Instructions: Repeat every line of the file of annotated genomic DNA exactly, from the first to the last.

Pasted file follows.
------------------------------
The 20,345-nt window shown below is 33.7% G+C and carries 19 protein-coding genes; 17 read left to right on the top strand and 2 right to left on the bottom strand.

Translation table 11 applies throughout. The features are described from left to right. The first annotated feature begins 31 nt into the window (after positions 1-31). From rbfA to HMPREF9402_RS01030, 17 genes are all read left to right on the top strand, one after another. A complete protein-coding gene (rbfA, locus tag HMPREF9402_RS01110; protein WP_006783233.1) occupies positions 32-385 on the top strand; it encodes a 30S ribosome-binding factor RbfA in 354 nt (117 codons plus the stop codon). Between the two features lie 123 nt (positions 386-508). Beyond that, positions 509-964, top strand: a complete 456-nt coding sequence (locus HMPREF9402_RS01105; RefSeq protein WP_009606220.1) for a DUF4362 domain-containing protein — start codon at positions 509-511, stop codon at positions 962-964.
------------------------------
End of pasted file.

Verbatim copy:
The 20,345-nt window shown below is 33.7% G+C and carries 19 protein-coding genes; 17 read left to right on the top strand and 2 right to left on the bottom strand.

Translation table 11 applies throughout. The features are described from left to right. The first annotated feature begins 31 nt into the window (after positions 1-31). From rbfA to HMPREF9402_RS01030, 17 genes are all read left to right on the top strand, one after another. A complete protein-coding gene (rbfA, locus tag HMPREF9402_RS01110; protein WP_006783233.1) occupies positions 32-385 on the top strand; it encodes a 30S ribosome-binding factor RbfA in 354 nt (117 codons plus the stop codon). Between the two features lie 123 nt (positions 386-508). Beyond that, positions 509-964, top strand: a complete 456-nt coding sequence (locus HMPREF9402_RS01105; RefSeq protein WP_009606220.1) for a DUF4362 domain-containing protein — start codon at positions 509-511, stop codon at positions 962-964.